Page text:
Serbia has all the seasons! For Queenslanders (North East Australia) this has been great to experience, as it feels like we only have Summer and Winter.  We arrived at the beginning of April to a cool Spring where the average temp is 12 degrees celsius – definitely jumper weather.  All along the Danube restaurants and beach front resorts were getting ready for the coming summer season.  We were back in Serbia in mid August, Summer was in full swing.  And it was hot.  While the average temperature is 21 degrees we had at least two weeks of temperatures over 35 degrees celsius.  I was really glad to welcome the cooler weather.  Autumn has become my new favourite season.  I haven’t seen such gorgeous colours.  Everywhere we looked, the trees were throwing down their summer coats and the reds, golds and yellows were brilliant!  Temperature ranged from 15 – 20 and the nights were much cooler. Now Winter is here. Our first properly cold winter.  All I can say is ‘winter is coming’.  Honestly I have been rugged up like I have been living in Winterfell.  Love it and hate it at the same time.  That bone chilling cold is coming and I have bought thermals to make sure I am not too cold!!  We are expecting snow over the weekend and temperatures are dropping.  We have a high of 2 and lows of -3.  Locals have told us that it will get much colder and possibly drop to around -15 in the dead of winter.  We might have to knick off to warmer climes!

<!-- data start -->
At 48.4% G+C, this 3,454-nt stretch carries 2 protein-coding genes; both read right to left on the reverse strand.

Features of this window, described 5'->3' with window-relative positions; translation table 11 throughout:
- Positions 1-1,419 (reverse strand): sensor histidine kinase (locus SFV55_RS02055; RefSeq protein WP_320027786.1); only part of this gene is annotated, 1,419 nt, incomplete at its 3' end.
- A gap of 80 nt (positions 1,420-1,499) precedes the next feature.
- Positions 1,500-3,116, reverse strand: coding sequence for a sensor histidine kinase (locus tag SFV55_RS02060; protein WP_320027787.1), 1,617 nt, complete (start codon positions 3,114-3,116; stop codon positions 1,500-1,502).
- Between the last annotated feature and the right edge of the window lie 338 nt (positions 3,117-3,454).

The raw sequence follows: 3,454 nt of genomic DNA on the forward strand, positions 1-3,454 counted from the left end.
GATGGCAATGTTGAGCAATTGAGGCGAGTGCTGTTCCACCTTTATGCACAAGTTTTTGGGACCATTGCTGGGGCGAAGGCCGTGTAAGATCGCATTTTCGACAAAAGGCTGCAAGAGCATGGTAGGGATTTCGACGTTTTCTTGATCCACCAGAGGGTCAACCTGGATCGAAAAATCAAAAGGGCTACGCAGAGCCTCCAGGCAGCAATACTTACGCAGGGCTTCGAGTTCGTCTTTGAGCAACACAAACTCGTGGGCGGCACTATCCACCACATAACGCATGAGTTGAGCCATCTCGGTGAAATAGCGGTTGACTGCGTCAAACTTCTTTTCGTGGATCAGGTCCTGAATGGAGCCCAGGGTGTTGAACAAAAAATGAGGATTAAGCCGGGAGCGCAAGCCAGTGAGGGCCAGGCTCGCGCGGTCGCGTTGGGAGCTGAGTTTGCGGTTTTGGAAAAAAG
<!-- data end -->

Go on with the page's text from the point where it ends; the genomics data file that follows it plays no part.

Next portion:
Places to Visit in Serbia

We love Novi Sad